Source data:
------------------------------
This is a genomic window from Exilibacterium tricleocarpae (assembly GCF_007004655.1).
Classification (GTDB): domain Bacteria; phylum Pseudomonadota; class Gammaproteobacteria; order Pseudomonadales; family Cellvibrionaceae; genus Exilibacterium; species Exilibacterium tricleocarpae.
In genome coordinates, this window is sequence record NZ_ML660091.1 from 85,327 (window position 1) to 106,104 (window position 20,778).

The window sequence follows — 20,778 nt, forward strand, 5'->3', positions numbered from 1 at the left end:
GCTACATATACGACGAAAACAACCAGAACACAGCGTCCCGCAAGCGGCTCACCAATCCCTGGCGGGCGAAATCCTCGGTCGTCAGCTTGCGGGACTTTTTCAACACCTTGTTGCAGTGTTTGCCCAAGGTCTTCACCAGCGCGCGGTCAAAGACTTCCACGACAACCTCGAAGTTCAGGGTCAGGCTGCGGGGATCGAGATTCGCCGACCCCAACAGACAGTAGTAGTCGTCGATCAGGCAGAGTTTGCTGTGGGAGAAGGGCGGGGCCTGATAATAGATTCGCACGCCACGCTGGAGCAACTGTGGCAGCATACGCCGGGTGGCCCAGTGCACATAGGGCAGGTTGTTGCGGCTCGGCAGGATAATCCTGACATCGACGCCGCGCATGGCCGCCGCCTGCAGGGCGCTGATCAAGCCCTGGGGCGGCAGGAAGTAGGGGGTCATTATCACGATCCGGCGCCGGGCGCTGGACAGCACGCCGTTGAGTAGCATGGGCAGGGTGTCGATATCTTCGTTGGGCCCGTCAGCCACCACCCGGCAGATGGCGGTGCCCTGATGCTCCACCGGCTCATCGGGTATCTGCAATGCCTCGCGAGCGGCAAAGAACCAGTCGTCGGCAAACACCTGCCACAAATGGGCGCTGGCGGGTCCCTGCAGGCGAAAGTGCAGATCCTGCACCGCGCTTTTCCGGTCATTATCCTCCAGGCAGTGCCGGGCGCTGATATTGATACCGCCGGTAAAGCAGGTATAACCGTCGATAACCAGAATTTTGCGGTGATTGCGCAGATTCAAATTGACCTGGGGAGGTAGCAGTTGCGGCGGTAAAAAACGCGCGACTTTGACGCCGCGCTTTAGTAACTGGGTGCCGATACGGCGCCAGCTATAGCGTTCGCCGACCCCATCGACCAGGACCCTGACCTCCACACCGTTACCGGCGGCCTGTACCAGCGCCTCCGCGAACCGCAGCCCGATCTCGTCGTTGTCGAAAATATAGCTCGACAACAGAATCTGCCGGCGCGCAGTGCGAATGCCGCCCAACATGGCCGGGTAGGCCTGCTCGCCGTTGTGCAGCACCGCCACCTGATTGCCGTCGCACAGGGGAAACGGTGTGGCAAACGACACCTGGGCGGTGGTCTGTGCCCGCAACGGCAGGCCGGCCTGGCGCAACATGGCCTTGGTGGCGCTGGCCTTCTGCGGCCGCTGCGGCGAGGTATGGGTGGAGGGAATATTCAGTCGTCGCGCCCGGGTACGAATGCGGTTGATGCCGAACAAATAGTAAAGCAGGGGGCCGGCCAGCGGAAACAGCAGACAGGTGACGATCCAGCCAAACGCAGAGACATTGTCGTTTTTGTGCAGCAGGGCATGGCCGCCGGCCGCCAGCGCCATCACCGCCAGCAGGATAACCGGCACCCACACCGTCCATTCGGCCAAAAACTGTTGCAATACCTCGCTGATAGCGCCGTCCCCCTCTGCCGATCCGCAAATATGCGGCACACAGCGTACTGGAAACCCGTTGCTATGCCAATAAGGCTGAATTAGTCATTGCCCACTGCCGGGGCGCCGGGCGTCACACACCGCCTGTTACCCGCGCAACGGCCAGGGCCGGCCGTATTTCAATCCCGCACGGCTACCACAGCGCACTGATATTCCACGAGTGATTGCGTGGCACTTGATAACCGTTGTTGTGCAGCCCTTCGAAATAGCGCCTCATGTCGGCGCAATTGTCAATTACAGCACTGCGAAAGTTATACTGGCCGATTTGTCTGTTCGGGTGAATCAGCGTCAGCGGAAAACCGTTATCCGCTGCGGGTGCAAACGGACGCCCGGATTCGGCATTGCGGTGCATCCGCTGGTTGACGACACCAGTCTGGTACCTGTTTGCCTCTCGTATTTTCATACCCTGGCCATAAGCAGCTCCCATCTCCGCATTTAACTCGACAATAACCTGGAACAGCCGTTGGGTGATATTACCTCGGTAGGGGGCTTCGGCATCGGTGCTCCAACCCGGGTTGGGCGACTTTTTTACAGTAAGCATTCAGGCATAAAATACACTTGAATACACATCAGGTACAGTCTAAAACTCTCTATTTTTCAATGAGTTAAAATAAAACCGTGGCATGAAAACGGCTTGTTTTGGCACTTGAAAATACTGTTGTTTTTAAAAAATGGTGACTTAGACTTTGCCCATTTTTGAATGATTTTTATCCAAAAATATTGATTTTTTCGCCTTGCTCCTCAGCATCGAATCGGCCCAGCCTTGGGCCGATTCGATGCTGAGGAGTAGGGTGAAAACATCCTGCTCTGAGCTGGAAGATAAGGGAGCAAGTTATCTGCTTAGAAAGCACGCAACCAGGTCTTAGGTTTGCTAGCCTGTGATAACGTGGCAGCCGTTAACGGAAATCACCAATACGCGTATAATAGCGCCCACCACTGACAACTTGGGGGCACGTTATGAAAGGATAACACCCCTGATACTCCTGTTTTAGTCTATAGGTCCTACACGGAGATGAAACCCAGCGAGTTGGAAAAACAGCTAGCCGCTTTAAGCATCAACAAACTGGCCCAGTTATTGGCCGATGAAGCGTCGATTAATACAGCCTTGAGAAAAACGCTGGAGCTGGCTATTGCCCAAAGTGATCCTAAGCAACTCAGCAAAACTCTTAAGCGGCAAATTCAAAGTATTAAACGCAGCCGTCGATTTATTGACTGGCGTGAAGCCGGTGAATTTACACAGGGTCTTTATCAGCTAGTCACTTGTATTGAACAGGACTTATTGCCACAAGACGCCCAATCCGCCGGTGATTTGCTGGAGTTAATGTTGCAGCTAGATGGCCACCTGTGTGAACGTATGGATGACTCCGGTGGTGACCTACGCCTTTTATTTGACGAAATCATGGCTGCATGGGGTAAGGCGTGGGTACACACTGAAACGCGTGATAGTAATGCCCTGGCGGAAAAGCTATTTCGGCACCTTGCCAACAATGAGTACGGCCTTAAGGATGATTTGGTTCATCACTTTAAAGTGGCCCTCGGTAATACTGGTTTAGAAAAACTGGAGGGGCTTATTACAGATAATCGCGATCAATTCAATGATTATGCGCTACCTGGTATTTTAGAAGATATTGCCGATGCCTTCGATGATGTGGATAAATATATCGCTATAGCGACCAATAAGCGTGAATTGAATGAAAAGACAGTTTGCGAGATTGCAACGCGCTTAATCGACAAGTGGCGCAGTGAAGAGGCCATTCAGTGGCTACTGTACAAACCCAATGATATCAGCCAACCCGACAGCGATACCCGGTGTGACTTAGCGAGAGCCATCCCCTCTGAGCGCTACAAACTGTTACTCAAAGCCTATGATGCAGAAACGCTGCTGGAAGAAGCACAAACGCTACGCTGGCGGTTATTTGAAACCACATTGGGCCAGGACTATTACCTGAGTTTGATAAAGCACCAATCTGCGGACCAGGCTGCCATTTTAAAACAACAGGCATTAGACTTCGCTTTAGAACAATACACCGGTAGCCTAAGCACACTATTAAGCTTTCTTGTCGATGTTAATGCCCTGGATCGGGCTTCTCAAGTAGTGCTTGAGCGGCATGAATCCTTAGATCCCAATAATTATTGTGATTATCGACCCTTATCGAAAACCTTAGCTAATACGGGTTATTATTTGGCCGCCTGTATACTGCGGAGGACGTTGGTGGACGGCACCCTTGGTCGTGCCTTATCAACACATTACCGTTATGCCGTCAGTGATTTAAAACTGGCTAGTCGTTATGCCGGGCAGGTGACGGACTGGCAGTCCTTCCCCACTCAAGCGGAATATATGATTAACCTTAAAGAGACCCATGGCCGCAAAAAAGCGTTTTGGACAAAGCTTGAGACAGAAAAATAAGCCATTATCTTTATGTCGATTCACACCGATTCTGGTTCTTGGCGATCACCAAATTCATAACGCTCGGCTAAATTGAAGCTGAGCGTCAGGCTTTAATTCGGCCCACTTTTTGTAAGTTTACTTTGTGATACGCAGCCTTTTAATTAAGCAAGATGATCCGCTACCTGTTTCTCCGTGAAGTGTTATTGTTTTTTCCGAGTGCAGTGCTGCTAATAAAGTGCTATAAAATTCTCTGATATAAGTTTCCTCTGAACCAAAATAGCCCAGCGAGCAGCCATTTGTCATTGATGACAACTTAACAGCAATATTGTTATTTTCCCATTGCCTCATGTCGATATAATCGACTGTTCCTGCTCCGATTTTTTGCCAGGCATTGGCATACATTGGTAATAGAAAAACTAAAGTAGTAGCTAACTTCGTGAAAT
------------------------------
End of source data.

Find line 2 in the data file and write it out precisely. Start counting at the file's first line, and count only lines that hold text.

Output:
Classification (GTDB): domain Bacteria; phylum Pseudomonadota; class Gammaproteobacteria; order Pseudomonadales; family Cellvibrionaceae; genus Exilibacterium; species Exilibacterium tricleocarpae.